While many people think of it as a healthy Japanese seasoning, there’s a lot more to miso than just miso soup. Last month, the Yardbird crew visited a miso company called Rokko Miso Co. in Ashiya, Hyogo. Established in 1918, this company is run by the third-generation owner, Kenji Hasegawa, who adheres to the traditional production methods of making miso. The crew got the unique opportunity to tour the facilities and sample the many different types of miso made at Rokko Miso Co.



Originating in China, miso is believed to have started as a fermented fish and soy seasoning. Miso made its way to Japan in the 7th Century and over time, the methods for making it were refined and many different varieties of miso were developed. It’s safe to say that miso has now become completely integrated into Japanese cuisine.

Between the 8th-12th centuries, miso was reserved for nobility and monks and was either spread directly onto food or eaten straight. Later on, miso soup became a staple for the Kamakura samurai and, eventually, common-folk too once farmers began to make their own. In the Edo period (17th-19th century), a wealthy merchant class emerged, which created a demand for high-grade miso. This demand was met with innovation as more sophisticated miso products and recipes started to develop.



Surprisingly, there are several parallels between sake production and miso production, especially in the beginning stages. Similar to sake, miso production begins with a starter culture called koji. Koji is created by inoculating steamed rice with koji mold (aspergillus oryzae). Soybeans are then steamed and ground up. The koji is combined with the soybeans, salt, and usually a grain. The mixture is then packed into tightly sealed containers and left to ferment. The length of fermentation time depends on the type of miso being made.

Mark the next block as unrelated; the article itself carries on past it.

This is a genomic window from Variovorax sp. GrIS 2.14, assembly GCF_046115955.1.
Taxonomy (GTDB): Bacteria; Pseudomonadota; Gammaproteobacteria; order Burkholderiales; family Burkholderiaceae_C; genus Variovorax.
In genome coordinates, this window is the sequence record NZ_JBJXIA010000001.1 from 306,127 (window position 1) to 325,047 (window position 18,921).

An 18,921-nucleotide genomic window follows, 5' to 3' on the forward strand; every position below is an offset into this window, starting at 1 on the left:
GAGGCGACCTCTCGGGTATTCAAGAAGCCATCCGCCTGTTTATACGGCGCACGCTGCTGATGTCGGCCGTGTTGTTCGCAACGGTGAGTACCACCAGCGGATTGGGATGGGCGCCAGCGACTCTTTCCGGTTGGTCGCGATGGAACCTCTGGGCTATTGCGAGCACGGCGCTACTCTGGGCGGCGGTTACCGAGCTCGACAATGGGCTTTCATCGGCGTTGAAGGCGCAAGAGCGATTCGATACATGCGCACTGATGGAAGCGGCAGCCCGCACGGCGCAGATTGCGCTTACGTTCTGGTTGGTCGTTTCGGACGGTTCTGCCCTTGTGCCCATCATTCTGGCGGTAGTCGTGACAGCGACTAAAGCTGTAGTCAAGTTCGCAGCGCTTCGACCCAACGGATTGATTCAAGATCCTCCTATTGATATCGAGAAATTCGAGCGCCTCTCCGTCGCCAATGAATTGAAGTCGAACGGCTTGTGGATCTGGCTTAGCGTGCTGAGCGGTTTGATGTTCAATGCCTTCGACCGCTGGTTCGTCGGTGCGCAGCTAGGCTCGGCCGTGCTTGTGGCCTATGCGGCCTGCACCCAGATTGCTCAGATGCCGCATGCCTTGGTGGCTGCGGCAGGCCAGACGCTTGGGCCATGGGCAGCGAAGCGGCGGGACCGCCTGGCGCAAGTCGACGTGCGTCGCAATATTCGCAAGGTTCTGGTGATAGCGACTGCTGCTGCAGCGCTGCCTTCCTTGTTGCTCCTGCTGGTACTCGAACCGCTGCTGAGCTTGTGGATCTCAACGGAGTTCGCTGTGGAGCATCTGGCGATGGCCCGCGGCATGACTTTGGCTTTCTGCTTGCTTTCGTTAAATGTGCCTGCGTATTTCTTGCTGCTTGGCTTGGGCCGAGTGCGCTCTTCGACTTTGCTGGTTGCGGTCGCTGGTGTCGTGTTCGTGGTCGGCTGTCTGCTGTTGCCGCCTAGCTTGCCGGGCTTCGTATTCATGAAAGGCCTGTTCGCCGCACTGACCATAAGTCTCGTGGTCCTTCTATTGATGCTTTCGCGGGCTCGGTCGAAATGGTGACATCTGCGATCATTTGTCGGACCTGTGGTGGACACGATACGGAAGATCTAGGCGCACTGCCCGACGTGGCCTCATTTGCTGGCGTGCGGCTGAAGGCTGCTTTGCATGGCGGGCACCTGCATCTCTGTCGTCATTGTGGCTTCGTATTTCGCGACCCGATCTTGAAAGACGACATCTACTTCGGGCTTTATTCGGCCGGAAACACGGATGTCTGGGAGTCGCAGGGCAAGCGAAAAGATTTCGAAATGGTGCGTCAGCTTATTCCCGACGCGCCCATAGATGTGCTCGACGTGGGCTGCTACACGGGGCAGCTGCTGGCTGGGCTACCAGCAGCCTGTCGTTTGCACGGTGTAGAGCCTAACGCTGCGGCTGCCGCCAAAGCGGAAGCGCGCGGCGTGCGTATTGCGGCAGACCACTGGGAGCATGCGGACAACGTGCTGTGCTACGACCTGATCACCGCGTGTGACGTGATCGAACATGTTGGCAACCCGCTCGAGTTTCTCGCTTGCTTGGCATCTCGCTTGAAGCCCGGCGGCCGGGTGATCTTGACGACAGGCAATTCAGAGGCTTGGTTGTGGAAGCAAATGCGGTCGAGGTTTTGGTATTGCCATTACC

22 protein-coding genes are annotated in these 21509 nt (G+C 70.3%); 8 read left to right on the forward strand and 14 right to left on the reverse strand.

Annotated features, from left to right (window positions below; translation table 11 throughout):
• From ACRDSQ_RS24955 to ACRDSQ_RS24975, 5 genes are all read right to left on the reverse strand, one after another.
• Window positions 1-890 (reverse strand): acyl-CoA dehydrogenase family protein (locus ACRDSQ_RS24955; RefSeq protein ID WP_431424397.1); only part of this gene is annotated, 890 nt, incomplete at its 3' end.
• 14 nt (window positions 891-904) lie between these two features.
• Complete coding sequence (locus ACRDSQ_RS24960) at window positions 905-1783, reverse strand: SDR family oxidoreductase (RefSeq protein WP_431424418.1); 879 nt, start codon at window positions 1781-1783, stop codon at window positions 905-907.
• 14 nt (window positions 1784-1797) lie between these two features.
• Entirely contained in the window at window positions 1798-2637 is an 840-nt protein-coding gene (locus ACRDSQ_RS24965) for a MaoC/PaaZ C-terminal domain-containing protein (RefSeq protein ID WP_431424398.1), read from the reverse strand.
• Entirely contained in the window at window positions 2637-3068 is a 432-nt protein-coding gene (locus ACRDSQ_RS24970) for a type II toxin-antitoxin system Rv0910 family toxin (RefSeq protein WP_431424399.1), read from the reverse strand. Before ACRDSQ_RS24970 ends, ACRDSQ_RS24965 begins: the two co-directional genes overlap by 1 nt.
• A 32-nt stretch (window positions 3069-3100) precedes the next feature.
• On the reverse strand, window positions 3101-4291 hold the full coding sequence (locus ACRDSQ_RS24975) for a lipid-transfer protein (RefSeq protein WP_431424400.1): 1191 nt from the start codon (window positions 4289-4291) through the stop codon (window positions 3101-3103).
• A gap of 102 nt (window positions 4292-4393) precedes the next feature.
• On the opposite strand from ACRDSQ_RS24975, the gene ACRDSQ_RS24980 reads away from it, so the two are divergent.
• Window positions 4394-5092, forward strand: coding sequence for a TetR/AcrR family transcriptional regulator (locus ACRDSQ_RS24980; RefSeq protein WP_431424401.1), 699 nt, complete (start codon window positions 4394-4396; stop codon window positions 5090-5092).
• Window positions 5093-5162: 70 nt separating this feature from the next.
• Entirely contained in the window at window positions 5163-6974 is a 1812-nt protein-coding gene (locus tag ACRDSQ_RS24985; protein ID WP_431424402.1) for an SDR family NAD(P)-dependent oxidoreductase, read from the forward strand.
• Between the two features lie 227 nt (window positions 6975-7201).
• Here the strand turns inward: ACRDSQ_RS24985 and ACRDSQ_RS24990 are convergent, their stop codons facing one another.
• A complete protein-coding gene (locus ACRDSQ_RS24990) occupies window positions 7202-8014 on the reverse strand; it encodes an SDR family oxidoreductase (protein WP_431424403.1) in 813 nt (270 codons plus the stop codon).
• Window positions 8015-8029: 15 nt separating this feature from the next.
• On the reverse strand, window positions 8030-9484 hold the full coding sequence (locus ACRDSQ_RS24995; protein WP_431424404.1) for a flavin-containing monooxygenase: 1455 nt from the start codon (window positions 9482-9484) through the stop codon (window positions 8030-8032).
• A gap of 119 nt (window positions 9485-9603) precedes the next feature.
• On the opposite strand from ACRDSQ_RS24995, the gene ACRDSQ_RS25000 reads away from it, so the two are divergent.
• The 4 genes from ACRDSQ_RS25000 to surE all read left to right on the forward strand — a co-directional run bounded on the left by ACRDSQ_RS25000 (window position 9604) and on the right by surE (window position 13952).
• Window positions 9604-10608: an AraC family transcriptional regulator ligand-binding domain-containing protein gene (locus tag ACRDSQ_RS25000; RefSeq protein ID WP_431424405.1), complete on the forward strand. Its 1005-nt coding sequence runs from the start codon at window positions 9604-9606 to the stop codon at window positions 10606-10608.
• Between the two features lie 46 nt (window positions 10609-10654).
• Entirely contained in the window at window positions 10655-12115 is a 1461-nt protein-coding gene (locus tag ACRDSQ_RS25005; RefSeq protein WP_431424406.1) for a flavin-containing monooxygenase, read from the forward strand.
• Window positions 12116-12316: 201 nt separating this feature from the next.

Approximately 1,300 different types of miso exist, but there are three main classifications:

Kome miso: Made from soybeans, malted rice, and salt. Kome is the most commonly found miso in much of Japan. The most prevalent style of kome miso is yellow miso (shinshu miso), which semi-sweet to full-bodied. You can also find white miso (shiro miso) that’s light in flavor and salinity as well as full-bodied red miso (aka miso) that is thick and rich in flavor.

Mugi miso: Made from soybeans, malted barley, and salt. Mugi is mainly found in Kyushu and the Southwest. It is sweet to full-bodied and its color can range from light yellow to red.

Mame miso: Made from soybeans, malted soybeans, and salt. Mame is found near Nagoya and is the thickest type of miso, with a deeply rich flavor.

Miso soup is eaten daily throughout Japan and is a fundamental part of the Japanese diet. But aside from soup, miso is also used in ramen, udon, nabe (Japanese hot pot), pickles, and even some traditional confections. It can also be used as a sauce, dip, marinade, or side dish. More and more, miso is being used in Western cuisine and cooking styles these days.

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